citybooks: Witold Szabłowski

01/04/12 - 30/04/12

Witold Szabłowski
(Poland, 1980) is a journalist and writer. He studied journalism and Political Science at the University of Warsaw and also spent some time studying in Istanbul. He did an internship at CNN Turkey and fell in love with the country. This led to a series of reportages, a number of which were included in his much praised collection, Zabójca z miasta moreli (‘Killer from the Apricot city’). Szabłowski received a number of prizes and distinctions for this book including the Melchior Wańkowicz Award 2008. In 2010 his reportage, Dziś przypłyną tu dwa trupy, (‘Two bodies washed ashore today’) was awarded the Journalism Prize from the European Parliament.

>>> Discover HERE the pictures of the evening spent with Witold Szabłowski on 26th of January 2012 at Café-Bookshop « Cooperative » in Lublin.

He spent two months in Lublin with the citybooks project, initiated by our colleagues from deBuren, the Flemish and Dutch cultural institute.


On 22 January, after living in the People’s Republic of Poland for six months, Witold Szabłowski went online and saw an e-mail in which someone threatened to denounce him and his wife for child abuse. There were no bananas in the communist times, so we explained our daughter, that we would not eat bananas, recalls Szabłowski.
How was it to go back and live in those times? Here is the interview with Witold Szabłowski, a writer and journalist who stayed in Lublin as part of the citybooks project.

How did you come up with the idea to live in the People’s Republic of Poland for six months?
– I wanted to try the assumed identity journalism that is so popular in the USA or Germany but not really known in Poland. I had tried it before, working for Tesco in Great Britain for two weeks, but I had a feeling that I didn’t get to the core of the matter.


How did you prepare for this time travel?
– We had to gather clothes, toys, pots from those times. We got them from our friends. It appeared that a lot of people still have stuff accumulated in their attics. The shops were empty, so when there was a delivery people bought more that they needed just in case. One of my friends from the university’s parents inherited their parents’ house filled with stuff from the communist times. We looked through them and I found some great stuff, like a razor made in the German Democratic Republic. It took us one year to gather all things we needed. And we were quite meticulous. Even all of our underwear was from those times.

The experiment commenced on the 22 July?
– We moved into a rented flat on 15 July, but it took us a while to unpack, redecorate the kitchen, disconnect the Internet. That’s why we commenced our life in the People’s Republic of Poland on this important, also for Lublin day.

How did your neighbours react to your experiment?
– We rented a flat in Ursynów, the part called the Falklands by the people who live there. We decided not to inform the neighbours that it is a deliberate thing. I grew my moustache, my wife got a perm and we commenced with our new life. When we went into a shop they automatically treated us as potential shoplifters. I often noticed I was being observed by security people. It had never happened to me when I was dressed in “capitalistic” clothes. My wife had similar experiences.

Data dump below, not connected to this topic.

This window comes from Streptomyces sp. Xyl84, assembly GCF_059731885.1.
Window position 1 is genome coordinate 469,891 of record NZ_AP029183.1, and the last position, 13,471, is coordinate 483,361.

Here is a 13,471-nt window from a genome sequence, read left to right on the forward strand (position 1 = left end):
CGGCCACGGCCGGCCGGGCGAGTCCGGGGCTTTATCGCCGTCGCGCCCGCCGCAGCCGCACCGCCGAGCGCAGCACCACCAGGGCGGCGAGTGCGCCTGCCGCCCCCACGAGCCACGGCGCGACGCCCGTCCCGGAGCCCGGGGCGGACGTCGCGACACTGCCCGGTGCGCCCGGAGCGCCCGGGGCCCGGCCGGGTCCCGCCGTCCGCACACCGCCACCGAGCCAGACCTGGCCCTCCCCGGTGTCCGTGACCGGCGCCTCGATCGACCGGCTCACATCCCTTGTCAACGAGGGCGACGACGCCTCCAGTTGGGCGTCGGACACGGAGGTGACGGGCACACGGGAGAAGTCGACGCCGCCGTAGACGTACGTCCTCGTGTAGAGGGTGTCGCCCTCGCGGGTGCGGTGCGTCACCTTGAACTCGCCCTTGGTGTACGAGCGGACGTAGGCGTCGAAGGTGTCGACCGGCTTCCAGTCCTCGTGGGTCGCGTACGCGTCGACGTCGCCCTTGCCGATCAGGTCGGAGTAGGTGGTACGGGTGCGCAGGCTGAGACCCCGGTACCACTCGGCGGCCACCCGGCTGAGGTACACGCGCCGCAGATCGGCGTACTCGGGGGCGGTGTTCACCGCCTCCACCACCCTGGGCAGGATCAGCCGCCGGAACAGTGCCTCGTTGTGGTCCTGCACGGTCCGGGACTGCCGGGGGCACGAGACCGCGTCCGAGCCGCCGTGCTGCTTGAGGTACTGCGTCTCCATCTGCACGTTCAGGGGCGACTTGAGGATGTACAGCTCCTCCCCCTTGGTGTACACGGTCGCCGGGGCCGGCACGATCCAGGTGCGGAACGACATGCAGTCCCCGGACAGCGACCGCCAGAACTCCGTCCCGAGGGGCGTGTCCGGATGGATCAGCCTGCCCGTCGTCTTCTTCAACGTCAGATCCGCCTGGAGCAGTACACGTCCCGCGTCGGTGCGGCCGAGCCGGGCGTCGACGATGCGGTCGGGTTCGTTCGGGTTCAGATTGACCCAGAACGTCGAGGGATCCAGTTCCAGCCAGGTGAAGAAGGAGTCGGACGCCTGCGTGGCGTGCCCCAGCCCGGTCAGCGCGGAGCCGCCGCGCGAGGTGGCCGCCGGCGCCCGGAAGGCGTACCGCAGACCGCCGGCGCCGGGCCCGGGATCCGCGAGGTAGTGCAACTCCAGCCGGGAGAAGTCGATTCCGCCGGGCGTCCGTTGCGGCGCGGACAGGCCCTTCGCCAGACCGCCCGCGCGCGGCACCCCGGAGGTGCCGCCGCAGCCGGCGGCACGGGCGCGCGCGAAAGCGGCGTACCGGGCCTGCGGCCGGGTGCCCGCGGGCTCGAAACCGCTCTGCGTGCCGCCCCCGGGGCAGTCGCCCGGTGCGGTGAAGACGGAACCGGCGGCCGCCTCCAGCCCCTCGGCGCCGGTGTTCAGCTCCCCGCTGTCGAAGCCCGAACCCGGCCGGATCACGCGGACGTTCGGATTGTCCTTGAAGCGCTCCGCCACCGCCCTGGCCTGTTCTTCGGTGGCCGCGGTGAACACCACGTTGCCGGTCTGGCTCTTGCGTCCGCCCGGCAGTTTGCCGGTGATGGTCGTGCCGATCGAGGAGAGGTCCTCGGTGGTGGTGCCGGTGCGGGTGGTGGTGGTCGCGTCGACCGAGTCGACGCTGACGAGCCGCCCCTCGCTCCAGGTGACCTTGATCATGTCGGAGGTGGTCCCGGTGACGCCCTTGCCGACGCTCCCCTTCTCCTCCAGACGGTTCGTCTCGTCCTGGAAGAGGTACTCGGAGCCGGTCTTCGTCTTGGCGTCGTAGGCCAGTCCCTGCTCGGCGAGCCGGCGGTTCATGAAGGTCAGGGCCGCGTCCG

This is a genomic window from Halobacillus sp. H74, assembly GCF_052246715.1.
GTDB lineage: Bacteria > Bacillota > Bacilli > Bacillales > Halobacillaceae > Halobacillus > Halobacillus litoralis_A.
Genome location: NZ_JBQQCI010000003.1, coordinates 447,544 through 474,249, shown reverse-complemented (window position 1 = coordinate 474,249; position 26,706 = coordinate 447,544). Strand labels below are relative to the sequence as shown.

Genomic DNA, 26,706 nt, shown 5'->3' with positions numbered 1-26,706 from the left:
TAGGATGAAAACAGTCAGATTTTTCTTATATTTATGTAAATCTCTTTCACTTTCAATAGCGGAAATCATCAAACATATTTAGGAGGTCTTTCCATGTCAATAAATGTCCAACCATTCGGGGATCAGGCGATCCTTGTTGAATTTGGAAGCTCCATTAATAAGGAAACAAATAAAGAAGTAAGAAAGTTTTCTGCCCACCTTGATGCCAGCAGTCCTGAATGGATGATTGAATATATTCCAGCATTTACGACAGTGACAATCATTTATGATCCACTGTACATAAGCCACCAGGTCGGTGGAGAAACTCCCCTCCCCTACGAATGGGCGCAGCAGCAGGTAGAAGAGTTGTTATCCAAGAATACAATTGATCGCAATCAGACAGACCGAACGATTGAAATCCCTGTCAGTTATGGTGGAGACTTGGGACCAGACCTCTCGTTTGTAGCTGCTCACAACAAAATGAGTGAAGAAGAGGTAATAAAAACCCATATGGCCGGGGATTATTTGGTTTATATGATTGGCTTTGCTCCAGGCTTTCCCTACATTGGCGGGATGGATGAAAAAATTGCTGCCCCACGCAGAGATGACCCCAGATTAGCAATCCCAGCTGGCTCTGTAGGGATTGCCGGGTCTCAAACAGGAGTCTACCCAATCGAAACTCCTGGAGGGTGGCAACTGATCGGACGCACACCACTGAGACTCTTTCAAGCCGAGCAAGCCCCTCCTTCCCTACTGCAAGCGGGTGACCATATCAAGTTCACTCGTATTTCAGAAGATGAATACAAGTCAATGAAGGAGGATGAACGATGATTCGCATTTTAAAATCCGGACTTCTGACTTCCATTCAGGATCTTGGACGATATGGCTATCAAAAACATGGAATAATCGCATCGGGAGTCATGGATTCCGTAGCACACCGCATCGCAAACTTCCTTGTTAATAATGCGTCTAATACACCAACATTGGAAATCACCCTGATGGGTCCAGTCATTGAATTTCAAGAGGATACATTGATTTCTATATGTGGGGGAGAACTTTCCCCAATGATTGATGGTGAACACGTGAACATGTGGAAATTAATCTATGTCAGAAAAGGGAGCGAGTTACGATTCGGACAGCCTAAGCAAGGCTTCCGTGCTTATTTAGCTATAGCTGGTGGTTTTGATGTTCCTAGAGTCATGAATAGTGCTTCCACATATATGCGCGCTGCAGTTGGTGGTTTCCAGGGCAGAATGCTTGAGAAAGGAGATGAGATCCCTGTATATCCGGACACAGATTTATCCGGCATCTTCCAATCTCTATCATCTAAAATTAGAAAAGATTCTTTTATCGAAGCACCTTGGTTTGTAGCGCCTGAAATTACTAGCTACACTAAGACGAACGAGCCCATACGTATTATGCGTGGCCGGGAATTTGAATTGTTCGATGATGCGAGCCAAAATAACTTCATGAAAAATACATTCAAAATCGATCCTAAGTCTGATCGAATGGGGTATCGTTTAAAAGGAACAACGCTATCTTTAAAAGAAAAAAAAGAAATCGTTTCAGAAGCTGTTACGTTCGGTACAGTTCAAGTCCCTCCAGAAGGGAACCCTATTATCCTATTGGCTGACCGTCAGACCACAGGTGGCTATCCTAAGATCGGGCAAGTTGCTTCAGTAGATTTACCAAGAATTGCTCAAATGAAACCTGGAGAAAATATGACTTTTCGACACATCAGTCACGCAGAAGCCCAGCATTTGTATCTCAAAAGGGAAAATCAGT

Did you get any positive reactions?
– People reacted enthusiastically to my yellow Fiat 126 from 1985. We heard lots of
sentimental stories from our neighbours. “Oh, you have the Fiat, I met my wife when I
was driving the same one.” I discovered that lots of people have a strong need to talk
about the communist times. For many of them those were the times of their youth, after

Did it take a lot of effort to cook a dinner?
– All questions concerning food and eating we consulted with an expert, Błażej Brzostek, who wrote a book about food and eating habits in the People’s Republic of Poland. He made us a list of products that were similar in quality to those available at that time. It appears that you can still buy products imitating chocolate today. We bought cheap kinds of sausage, fried it for dinner instead of preparing real meat. We organized some regular deliveries from the farms, what was common practice in those times. After a while it seemed we were eating better food than in in capitalism.


Was it difficult to live without the Interned for half a year?
– It was difficult workwise, but I think that all the things I wrote at that time were of better quality because, instead of relying on what I could google, I had to call an expert, find a book in a library, visit the archives. (...)

Was it just fun or something more?
– Our project was some sort of fun. It’s obvious a family of three cannot reconstruct the life in the communist regime when everyone around us is living in capitalism. The aim of the project was to describe capitalism. We went 30 years back in time to get a new perspective.

Instead of what?
– Instead of the vision of brave people from Solidarność fighting bad communists. Or the perspective present in Polish absurd comedies from that time; those were fun times, everyone was having a lough all the time. None of those perspectives wee look at our history from is really true.

What do we ignore?
– 35 million of people who lived their lives differently then. But they were no heroes, they had nothing to laugh about. They lived, went shopping, had kids, went to work. (…)

The text was published in the Magazine of Dziennik Wschodni

>>> This interview on the citybooks Lublin website.
>>> More on the Gazeta Wyborcza website (in Polish) >>> Discover this really hilarious video! :)


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